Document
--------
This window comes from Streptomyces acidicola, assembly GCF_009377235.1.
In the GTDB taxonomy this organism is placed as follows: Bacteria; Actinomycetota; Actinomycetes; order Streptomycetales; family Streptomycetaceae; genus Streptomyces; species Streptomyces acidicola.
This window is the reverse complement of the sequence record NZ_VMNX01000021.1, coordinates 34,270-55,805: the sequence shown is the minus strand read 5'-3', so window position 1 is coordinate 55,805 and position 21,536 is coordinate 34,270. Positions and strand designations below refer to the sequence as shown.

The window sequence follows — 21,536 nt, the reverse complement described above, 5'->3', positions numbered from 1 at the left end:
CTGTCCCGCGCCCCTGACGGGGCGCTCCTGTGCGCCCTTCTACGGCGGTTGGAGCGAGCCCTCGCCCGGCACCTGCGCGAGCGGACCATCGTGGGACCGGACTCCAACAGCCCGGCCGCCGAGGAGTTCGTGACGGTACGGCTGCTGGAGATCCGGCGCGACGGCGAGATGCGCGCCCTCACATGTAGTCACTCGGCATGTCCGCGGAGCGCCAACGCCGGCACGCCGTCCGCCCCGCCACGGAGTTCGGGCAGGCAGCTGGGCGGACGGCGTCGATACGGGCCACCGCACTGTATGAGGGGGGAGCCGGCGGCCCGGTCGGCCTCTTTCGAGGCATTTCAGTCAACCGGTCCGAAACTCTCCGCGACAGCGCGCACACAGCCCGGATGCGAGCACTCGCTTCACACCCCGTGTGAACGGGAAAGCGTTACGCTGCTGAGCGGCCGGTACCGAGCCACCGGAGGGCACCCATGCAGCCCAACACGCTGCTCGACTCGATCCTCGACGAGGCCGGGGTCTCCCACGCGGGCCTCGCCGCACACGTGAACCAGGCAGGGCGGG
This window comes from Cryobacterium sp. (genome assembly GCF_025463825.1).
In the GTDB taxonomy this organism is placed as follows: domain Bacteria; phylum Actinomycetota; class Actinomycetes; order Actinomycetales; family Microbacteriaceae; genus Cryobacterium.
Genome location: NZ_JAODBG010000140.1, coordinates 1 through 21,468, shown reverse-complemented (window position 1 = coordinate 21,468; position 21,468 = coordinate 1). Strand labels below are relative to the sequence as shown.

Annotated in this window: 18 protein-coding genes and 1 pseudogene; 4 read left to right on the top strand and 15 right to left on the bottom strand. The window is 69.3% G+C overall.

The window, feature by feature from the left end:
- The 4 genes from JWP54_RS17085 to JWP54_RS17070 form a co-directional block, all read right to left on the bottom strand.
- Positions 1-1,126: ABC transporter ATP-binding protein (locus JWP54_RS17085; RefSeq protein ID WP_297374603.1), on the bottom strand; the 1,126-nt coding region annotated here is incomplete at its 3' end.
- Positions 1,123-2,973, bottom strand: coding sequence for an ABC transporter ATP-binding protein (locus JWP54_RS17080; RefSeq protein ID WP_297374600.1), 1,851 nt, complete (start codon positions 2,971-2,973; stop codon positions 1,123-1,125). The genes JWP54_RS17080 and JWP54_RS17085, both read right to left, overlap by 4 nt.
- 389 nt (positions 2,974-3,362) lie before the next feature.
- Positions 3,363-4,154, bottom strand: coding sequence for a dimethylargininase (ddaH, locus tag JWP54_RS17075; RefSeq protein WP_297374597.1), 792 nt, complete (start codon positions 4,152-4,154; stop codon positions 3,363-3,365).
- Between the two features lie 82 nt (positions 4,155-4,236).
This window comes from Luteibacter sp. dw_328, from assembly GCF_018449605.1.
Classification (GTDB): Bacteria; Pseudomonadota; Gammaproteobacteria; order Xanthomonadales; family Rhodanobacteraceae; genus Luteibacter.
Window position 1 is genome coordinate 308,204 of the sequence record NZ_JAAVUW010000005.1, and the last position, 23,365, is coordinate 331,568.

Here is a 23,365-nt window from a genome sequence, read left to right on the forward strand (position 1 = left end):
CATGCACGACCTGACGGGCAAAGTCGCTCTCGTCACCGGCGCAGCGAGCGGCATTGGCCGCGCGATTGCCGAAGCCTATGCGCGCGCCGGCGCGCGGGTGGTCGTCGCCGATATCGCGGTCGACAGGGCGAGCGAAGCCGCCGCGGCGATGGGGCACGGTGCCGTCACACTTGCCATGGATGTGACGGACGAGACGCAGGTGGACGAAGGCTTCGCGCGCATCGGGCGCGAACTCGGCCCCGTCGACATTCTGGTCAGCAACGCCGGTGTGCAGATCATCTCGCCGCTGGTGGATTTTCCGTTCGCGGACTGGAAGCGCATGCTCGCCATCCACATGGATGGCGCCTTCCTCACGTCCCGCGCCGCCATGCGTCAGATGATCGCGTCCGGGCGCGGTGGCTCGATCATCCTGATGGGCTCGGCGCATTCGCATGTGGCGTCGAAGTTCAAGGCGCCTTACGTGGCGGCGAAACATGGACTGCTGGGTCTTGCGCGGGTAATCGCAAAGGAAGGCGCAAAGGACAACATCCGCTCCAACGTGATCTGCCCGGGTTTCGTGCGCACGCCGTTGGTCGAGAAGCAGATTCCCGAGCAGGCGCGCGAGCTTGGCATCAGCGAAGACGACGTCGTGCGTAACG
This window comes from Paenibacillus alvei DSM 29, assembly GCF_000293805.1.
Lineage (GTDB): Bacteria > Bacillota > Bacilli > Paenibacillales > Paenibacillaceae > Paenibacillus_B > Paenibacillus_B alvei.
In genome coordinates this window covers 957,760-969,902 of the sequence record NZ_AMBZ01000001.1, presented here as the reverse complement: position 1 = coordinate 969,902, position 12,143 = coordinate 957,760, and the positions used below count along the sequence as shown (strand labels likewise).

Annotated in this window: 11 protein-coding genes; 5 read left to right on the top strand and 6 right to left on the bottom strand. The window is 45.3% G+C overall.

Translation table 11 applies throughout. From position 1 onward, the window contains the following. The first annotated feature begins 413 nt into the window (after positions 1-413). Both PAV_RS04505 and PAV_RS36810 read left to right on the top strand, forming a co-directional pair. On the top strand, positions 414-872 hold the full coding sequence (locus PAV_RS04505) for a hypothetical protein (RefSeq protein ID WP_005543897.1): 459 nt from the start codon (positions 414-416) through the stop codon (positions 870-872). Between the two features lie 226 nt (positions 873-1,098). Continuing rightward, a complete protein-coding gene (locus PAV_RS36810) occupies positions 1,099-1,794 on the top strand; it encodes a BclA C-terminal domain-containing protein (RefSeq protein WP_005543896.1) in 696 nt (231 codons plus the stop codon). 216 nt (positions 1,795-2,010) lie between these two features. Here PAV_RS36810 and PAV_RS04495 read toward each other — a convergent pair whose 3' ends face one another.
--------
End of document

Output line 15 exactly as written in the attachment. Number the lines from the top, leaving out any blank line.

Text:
- Positions 3,363-4,154, bottom strand: coding sequence for a dimethylargininase (ddaH, locus tag JWP54_RS17075; RefSeq protein WP_297374597.1), 792 nt, complete (start codon positions 4,152-4,154; stop codon positions 3,363-3,365).